And we need to look at keeping the people we have now. Lack of work prospects is the main issue. We need to get more inventive, but more visitors, residents and businesses are key. Council is not in the business of private enterprise, but it should act as a conduit, a catalyst, a facilitator for the sake of this city and region and all who live and work here.
On the education opportunities front, developments at UCOL are of concern. I’m hearing of significant contractions which I will need to look into further.
Communicating and Working Together
There are many disparate groups in this city, working with good intentions and often successfully. But what my many discussions over the past two months have made clear is that there is so much more scope for working together. One simple example is that moteliers complain of is not having comprehensive lists all of the events on in town, or discount coupons to hand to their guests. I hear of so many opportunities missed.
There are individuals here doing lots of good work but with little help. Better communication is key to resolving the issues and seizing those opportunities. This is where Council should take a greater co-ordination role.
Keeping Rates Fair while Reducing Debt
The City’s debt has increased by over 150 per cent since the impact of borrowing for the waste- and storm-water schemes made itself felt in 2005, while rates rose just over 50 per cent. And this is without factoring in current plant repairs and earthquake strengthening of buildings. Even with higher rate levels the debt burden has ballooned.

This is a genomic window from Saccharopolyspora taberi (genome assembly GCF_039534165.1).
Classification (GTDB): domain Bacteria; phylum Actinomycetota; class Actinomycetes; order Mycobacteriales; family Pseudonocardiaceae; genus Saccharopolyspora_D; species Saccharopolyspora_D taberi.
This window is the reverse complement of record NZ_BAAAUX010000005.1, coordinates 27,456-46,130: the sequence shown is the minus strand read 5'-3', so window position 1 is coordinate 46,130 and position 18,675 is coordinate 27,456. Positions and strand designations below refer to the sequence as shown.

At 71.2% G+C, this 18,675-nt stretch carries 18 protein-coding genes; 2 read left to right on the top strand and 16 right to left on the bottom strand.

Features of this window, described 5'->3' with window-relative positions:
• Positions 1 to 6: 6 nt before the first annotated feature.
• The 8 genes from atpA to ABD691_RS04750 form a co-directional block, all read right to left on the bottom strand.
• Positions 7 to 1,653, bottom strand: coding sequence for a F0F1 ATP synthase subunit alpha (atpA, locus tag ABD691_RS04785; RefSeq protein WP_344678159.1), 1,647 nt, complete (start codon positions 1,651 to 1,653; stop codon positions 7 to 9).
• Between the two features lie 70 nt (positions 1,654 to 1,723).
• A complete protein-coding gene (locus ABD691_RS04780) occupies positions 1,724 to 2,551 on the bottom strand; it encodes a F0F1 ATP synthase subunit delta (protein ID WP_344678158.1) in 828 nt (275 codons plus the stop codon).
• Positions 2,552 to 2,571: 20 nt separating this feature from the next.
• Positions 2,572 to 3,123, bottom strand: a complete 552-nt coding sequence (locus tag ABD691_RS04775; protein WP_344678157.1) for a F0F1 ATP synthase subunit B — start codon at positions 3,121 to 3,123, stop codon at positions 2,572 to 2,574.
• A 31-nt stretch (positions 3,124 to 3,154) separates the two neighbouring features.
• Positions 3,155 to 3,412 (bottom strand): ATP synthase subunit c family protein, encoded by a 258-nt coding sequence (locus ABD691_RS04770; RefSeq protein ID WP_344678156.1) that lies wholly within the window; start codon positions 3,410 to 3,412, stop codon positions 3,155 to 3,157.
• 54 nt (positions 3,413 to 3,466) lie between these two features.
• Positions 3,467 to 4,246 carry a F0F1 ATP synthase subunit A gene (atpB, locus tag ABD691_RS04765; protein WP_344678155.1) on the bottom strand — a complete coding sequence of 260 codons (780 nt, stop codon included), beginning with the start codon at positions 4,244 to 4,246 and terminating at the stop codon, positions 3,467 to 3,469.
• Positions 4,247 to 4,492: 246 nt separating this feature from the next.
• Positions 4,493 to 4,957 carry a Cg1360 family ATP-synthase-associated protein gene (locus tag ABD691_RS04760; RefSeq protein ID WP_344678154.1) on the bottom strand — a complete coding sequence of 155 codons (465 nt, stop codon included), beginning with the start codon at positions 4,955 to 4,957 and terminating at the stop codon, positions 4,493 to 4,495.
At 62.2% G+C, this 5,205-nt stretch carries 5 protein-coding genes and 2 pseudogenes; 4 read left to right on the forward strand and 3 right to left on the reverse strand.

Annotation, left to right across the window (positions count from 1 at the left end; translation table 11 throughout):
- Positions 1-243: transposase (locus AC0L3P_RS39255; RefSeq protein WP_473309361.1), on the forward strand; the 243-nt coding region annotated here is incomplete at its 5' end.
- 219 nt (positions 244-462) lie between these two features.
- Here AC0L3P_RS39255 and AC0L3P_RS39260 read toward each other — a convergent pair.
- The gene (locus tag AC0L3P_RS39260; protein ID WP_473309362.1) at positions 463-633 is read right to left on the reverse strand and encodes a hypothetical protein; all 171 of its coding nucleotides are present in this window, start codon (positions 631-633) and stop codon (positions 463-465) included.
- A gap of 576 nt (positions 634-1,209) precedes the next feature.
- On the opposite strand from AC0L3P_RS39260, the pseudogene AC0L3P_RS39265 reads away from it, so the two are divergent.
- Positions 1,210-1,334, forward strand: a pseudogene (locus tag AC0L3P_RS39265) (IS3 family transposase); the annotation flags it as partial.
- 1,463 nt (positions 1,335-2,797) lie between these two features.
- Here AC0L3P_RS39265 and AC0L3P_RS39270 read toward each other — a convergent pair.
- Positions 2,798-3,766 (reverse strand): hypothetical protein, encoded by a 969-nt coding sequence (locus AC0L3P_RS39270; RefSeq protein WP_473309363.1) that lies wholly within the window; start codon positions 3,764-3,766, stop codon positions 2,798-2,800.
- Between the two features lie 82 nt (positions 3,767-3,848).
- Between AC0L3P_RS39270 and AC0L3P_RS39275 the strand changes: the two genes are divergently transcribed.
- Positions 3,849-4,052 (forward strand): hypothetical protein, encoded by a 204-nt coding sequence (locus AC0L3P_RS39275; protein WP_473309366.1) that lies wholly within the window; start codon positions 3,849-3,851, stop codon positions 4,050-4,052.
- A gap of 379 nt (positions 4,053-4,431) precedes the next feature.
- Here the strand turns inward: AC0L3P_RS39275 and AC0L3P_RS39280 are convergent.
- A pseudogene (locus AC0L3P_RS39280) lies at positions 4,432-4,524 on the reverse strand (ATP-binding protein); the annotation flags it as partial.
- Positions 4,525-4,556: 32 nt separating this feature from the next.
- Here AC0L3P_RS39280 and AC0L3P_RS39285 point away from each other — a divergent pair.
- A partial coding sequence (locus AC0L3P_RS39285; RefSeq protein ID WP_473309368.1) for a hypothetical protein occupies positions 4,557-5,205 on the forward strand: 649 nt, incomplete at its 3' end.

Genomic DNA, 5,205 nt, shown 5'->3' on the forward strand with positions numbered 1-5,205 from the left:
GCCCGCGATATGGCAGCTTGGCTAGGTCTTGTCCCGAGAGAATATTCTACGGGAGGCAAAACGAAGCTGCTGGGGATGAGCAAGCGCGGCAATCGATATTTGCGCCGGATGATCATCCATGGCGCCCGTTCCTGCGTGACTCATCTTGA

But we can't keep rates artificially low and then find we need to borrow to make up the shortfall. While borrowing for special needs is sometimes the only real alternative, there’s no doubt that debt has got out of hand and we need to find ways to better manage and reduce it.
We need to review how we spend rates dollars.We also need to give equal attention to the other side of the coin which is to increase revenue - and I'm not talking about bumping up rates. We can do so by focussing on heritage, on cultural and arts tourism and also by encouraging more people to make Wanganui their home. Potential candidates are Auckland retirees, young entrepreneurs whose business can be located in a central NZ location and who can’t afford to buy and live in Auckland. We have the infrastructure here to support more residents. Debt reduction by itself rarely if ever works and is often counterproductive. The debt and rates issues must be tackled from more than one angle.
Effective, Targeted Spend
I spent 10 years in the marketing research industry for which the saying is “If you define the problem correctly, you’re halfway there”. I haven’t had all the problems or issues defined and so I don’t yet have all or necessarily the right solutions.
But I hear examples of overspend, of wastage and equally of shortcuts and inadequate monitoring, for example with our wastewater system. Question: how did chromium levels ever get to be 17 times the maximum allowable level?
I’m just as concerned about mis-allocation of resources – whether we’ve got our priorities properly sorted and therefore the right mix. All expenditure needs to on the table and subject to challenge.
Give me the opportunity to represent you and I’ll ask the hard questions, find out the facts and then act!
(See next pages Debt and Rates and also Amalgamation? for more perspective.)
Authorised by Martin Visser: 6A Willis Street, Wanganui.